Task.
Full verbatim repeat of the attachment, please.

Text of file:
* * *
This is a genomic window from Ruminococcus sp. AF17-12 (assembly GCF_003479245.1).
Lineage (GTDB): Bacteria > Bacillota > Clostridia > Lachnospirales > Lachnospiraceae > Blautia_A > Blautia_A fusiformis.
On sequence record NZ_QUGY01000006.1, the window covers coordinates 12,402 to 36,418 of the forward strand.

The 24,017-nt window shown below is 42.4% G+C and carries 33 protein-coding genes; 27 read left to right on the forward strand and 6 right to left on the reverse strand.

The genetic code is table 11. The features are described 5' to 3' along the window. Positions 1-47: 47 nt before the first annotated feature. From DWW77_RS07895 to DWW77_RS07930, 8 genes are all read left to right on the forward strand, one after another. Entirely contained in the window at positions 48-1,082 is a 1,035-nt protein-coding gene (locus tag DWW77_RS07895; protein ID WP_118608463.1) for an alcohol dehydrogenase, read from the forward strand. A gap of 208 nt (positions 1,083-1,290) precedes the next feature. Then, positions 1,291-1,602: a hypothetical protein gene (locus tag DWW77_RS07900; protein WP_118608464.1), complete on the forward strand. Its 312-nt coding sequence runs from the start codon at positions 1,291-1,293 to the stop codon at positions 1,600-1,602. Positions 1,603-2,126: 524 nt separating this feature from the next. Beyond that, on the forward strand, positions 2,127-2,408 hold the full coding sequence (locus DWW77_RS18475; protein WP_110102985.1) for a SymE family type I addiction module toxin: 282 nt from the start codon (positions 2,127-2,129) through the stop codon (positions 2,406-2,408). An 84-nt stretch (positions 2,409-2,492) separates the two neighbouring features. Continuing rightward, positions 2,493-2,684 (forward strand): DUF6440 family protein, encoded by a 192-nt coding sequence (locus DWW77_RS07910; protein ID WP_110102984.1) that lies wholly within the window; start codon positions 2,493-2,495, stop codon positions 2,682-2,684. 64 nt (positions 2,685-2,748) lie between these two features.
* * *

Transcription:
This is a genomic window from Ruminococcus sp. AF17-12 (assembly GCF_003479245.1).
Lineage (GTDB): Bacteria > Bacillota > Clostridia > Lachnospirales > Lachnospiraceae > Blautia_A > Blautia_A fusiformis.
On sequence record NZ_QUGY01000006.1, the window covers coordinates 12,402 to 36,418 of the forward strand.

The 24,017-nt window shown below is 42.4% G+C and carries 33 protein-coding genes; 27 read left to right on the forward strand and 6 right to left on the reverse strand.

The genetic code is table 11. The features are described 5' to 3' along the window. Positions 1-47: 47 nt before the first annotated feature. From DWW77_RS07895 to DWW77_RS07930, 8 genes are all read left to right on the forward strand, one after another. Entirely contained in the window at positions 48-1,082 is a 1,035-nt protein-coding gene (locus tag DWW77_RS07895; protein ID WP_118608463.1) for an alcohol dehydrogenase, read from the forward strand. A gap of 208 nt (positions 1,083-1,290) precedes the next feature. Then, positions 1,291-1,602: a hypothetical protein gene (locus tag DWW77_RS07900; protein WP_118608464.1), complete on the forward strand. Its 312-nt coding sequence runs from the start codon at positions 1,291-1,293 to the stop codon at positions 1,600-1,602. Positions 1,603-2,126: 524 nt separating this feature from the next. Beyond that, on the forward strand, positions 2,127-2,408 hold the full coding sequence (locus DWW77_RS18475; protein WP_110102985.1) for a SymE family type I addiction module toxin: 282 nt from the start codon (positions 2,127-2,129) through the stop codon (positions 2,406-2,408). An 84-nt stretch (positions 2,409-2,492) separates the two neighbouring features. Continuing rightward, positions 2,493-2,684 (forward strand): DUF6440 family protein, encoded by a 192-nt coding sequence (locus DWW77_RS07910; protein ID WP_110102984.1) that lies wholly within the window; start codon positions 2,493-2,495, stop codon positions 2,682-2,684. 64 nt (positions 2,685-2,748) lie between these two features.